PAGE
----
The Management Information Needs of Academic Heads of Department in Universities


Chapter Ten

Conclusions

10.1 Introduction

This examination of the management information needs of academic Heads of Department (HoDs) in universities and the role that university librarians, other university service units and administrators play in meeting these needs has provided a number of insights into the problems currently faced by all these categories of university staff.

10.2 Academic Heads of Department: roles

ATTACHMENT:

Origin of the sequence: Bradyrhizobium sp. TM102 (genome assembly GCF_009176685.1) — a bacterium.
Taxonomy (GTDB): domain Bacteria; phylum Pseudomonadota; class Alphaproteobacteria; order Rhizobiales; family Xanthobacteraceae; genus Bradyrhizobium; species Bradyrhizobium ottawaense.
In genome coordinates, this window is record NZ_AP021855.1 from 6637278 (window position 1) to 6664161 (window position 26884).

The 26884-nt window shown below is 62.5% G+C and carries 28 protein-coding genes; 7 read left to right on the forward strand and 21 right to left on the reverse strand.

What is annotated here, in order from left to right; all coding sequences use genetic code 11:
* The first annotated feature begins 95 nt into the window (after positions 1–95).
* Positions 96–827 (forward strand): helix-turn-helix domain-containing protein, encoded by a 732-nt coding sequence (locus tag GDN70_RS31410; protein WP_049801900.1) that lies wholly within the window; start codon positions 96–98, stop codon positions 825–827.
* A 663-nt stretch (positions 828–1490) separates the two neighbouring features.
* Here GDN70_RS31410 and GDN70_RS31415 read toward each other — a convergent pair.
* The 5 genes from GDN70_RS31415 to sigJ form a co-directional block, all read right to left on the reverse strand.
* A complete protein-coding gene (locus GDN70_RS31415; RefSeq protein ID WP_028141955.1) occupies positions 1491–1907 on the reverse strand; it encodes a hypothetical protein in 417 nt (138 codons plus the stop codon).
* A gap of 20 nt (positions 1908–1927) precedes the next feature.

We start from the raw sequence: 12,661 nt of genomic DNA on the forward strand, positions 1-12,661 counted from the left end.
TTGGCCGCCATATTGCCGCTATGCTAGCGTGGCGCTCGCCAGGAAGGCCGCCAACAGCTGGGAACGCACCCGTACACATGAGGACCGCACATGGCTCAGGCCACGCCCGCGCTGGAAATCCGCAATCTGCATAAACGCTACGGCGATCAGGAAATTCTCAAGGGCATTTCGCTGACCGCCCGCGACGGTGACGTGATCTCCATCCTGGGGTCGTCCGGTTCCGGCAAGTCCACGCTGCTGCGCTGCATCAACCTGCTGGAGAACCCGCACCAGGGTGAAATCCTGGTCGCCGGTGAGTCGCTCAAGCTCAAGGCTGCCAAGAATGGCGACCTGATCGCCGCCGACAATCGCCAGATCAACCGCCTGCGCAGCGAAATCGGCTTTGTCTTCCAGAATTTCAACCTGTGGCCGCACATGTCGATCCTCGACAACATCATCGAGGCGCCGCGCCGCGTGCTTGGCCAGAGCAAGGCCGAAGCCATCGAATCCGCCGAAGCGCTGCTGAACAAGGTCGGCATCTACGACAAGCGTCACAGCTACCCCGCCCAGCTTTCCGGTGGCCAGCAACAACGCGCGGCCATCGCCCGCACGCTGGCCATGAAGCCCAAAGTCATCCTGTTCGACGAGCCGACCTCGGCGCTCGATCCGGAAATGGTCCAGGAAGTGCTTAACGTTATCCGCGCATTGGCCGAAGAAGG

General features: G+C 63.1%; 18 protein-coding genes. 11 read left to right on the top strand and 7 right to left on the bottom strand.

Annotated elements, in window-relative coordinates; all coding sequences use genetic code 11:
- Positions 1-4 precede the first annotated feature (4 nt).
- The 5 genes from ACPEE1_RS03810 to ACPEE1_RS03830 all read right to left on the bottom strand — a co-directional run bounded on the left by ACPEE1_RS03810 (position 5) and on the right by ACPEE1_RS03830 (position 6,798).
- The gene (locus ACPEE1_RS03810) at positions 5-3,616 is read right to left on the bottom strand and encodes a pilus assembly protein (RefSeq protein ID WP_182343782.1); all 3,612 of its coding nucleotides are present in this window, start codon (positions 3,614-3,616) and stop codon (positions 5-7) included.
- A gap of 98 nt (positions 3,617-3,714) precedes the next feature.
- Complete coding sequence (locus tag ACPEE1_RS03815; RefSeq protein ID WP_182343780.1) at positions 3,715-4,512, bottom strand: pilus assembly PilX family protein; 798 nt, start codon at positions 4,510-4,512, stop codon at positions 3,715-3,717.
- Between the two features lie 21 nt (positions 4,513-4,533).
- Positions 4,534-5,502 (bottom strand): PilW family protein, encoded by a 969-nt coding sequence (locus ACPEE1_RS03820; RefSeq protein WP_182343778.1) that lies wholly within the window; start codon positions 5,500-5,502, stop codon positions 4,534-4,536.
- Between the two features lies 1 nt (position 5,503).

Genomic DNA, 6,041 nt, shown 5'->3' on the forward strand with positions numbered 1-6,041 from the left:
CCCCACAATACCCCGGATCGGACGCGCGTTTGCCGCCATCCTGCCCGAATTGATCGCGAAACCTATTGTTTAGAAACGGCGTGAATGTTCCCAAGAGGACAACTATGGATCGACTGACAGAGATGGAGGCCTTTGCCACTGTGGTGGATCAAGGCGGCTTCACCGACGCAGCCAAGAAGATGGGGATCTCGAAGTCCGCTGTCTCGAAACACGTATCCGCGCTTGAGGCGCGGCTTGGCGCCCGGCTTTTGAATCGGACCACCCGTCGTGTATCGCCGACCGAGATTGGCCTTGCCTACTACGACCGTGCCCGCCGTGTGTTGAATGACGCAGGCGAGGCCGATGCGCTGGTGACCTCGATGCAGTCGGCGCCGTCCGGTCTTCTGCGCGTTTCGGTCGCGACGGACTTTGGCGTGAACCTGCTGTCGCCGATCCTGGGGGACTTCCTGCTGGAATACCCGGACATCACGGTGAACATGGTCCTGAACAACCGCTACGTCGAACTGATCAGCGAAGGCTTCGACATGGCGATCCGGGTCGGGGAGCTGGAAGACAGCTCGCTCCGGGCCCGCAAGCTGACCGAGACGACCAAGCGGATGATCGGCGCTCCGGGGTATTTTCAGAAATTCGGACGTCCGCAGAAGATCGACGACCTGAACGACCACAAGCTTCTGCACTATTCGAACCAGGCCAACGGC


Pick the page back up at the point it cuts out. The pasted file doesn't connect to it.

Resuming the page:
HoDs' perceptions of their role tended to vary according to the length of time they had held office, the basis on which they held office (for example, by election for a stipulated period, by contractual arrangement or on a permanent basis), and their academic status within their institution. Where the HoD had been elected to the post and was a professor, there was a tendency to see the role as that of an academic leader rather than manager. Even within this group, however, and certainly amongst the remainder, it was generally accepted that, owing to pressures from within the university or, perhaps less immediately, externally from funding bodies, HoDs had been increasingly obliged to be much more managerial in attitude and behaviour than hitherto. For some, especially those in 'older' universities, this directly challenged their perception of how academic departments should be run. However, most of those interviewed felt that, in an expanded higher education sector dominated by outside assessment, it was now more appropriate to see the majority of universities not as collegial institutions but as organisations responding to corporate imperatives.